FAQ's About Canadian Immigration Consultants
Along with the rise of demand for Filipino workers in
There are so many immigration consultancy firms nowadays that it is hard to tell if all of them really have the authority and proper accreditation to offer their services.
Here is a quick list of frequently asked questions regarding immigration consultants in
How will I know if an immigrant consultant is legal?
You can check if it is legal by verifying if it is recognized by Citizenship and Immigration of Canada (CSIC). Bear in mind that
• Immigration lawyers, regulated by a Canadian law society or the Chambre des Notaires du Québec and
• Immigration consultants regulated by CSIC-Canadian Society of Immigration Consultants (CSIC).
An accredited consultancy firm should be listed at CSIC or at least be on the list of revoked firms. If your firm is not listed, then you are wasting your money on a ghost consultant.
To check if a consultant is duly registered with CSIC, go to: http://www.csic-scci.ca/find
To confirm if a consultant's membership has been revoked by CSIC, visit http://www.csic-scci.ca/find/revoked.html
As of this writing, there are more than 1000 authorized CSIC members. However this figure far outnumber the numbers of estimated 5000 non-authorized consultants that are probably existing in Canada and innumerable thousands in other parts of the world.
If the application you submitted was done in behalf of a ghost consultant, then it will surely be rejected by the Citizenship and Immigration of Canada.
For this reason, ghost consultants usually take the money you will give them but will not submit your papers. What they will inform you later is that it has been rejected.
Do I really need the services of an immigration consultant?
A consultant is not required for your application for a refugee or immigrant status in
After finding out that my consultant is legal, am I guaranteed of an ethical service?
Speedy approval of your application is not guaranteed just because a certain immigration consultancy firm is authorized. What's certain is that you will pay them money for their services no matter what happens and most of them charge very high fees.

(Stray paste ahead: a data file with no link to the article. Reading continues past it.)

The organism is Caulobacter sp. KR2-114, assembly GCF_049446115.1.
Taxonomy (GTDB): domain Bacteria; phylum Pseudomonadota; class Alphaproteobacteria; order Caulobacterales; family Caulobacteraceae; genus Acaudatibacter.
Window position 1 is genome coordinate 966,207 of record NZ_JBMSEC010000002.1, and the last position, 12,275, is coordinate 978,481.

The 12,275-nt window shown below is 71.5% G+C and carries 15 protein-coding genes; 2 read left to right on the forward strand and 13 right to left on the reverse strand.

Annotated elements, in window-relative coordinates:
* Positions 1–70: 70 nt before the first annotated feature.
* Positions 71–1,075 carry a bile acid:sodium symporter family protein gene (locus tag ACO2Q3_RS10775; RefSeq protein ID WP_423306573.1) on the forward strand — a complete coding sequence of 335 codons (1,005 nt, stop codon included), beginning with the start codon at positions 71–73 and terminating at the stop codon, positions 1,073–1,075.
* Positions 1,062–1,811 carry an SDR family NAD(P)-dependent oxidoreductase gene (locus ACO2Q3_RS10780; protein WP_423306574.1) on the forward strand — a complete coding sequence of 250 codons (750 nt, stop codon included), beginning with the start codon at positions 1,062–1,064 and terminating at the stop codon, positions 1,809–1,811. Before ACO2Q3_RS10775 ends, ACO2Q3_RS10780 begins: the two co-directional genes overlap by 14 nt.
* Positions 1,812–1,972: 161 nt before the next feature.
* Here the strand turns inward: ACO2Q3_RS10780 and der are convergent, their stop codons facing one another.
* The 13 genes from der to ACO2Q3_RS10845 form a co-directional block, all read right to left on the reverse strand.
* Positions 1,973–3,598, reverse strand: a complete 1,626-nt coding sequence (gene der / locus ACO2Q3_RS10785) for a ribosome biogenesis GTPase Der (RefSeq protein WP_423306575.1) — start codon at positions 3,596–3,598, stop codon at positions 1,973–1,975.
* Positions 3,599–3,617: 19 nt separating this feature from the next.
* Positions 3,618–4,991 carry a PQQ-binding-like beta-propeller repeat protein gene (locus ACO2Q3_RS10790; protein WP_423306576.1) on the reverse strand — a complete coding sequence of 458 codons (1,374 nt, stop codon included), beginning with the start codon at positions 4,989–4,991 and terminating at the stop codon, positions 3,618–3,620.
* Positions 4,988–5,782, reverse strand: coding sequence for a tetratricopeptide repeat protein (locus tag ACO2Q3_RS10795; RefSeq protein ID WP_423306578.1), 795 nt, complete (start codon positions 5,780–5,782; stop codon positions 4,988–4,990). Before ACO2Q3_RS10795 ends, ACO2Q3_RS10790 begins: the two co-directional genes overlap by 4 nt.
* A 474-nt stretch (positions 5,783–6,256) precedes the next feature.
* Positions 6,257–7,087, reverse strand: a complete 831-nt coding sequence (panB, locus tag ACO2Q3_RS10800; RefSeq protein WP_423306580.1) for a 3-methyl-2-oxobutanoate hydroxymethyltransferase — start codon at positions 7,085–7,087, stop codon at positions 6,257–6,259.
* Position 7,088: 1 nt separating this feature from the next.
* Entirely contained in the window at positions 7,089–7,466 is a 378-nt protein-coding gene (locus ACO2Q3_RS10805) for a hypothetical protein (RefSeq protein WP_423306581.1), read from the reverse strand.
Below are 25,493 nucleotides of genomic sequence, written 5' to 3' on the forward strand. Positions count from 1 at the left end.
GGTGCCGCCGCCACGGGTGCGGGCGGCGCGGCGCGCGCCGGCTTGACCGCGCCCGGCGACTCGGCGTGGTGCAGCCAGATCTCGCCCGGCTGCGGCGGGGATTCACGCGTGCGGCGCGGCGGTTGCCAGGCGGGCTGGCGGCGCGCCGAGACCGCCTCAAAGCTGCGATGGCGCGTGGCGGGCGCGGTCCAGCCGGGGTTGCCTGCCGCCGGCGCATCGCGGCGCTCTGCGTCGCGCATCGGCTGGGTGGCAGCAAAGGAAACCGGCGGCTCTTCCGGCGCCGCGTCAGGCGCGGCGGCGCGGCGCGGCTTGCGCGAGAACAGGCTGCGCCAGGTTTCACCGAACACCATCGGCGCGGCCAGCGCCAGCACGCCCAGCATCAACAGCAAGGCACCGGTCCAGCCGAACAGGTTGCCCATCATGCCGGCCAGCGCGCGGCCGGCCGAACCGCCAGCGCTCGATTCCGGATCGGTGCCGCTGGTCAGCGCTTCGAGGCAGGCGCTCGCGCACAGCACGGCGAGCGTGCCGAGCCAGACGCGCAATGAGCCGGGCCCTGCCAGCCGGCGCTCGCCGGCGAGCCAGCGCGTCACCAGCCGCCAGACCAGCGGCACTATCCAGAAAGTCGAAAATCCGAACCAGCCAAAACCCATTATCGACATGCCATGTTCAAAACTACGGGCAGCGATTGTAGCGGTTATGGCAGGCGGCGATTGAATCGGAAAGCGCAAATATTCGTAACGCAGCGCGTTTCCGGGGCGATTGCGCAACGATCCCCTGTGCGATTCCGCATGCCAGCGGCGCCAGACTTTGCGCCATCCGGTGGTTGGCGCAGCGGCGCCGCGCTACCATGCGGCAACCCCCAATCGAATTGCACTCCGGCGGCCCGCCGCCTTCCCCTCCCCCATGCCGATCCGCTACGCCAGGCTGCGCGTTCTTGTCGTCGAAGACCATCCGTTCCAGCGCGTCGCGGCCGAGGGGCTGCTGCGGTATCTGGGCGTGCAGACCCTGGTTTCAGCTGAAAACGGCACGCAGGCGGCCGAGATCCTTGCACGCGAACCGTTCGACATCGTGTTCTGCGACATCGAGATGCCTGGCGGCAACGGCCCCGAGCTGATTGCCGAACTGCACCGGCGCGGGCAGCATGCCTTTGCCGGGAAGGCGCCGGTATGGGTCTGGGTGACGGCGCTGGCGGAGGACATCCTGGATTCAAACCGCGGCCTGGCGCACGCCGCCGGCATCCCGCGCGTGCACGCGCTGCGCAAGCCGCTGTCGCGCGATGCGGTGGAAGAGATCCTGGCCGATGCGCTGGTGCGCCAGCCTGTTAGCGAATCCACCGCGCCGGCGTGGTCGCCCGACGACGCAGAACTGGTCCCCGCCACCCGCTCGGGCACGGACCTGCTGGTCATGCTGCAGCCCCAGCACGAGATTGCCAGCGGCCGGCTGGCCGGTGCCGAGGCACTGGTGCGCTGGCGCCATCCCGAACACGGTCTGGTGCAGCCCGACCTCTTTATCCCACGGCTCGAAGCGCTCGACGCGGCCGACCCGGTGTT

Furthermore, knowing that your consultant is legally recognized doesn't mean that you are secured of an ethical service. Canadian Immigration consultants have a bad reputation in general because some of them would give bad advice that further jeopardizes a person's chance for the application to be approved. Examples of bad advice are telling an applicant to lie or give false information to the consulate. The bad reputation of immigration consultants may also be the cause for the rejection of your application.
Can I easily identify a fake immigration consultant?
A hoax immigration consultant is not easy to spot. Some are presentable and convincing enough because they have nice websites and offices. To identify them here are some of the clues:
• They accept payments via money transfer like Western Union.
• They do not issue a valid receipt for a payment received or give a detailed contract.
• Some consultants establish a job recruitment business. They refer their clients to their new business then charges a fee to the applicant.
How can I verify or make a follow-up on my application?
An authorized consultant who submitted your application should be able to provide you with an identification number. You can use this number to verify and follow up your application at the website of the Citizenship and Immigration of Canada.
Where can I file complaint?
You can file a complaint with the RCMP - Royal Canadian Mounted Police on this web site: www.recol.ca and at: www.csic-scci.ca/content/complaint_process
Be suspicious if you consultant charges very low fee as this is usually too good to be true.
Demand a written agreement with your consultant. The contract should clearly state the services that the consultant will provide and the corresponding fees.
The consultant have to signed a retainer (form: IMM5476) available on Immigration Canada’s website and you must secure a copy.
In submitting documents, only leave xerox copies to the consultant. The original copies are always yours to keep.
In all your transactions with the consultant, don't forget to ask for a receipt and keep them.
Sources: Citizenship and Immigration Canada, Canadian Society of Immigration Consultants, Royal Canadian Mounted Police, various consultants, lawyers and immigrant advocacy groups; Toronto Star research.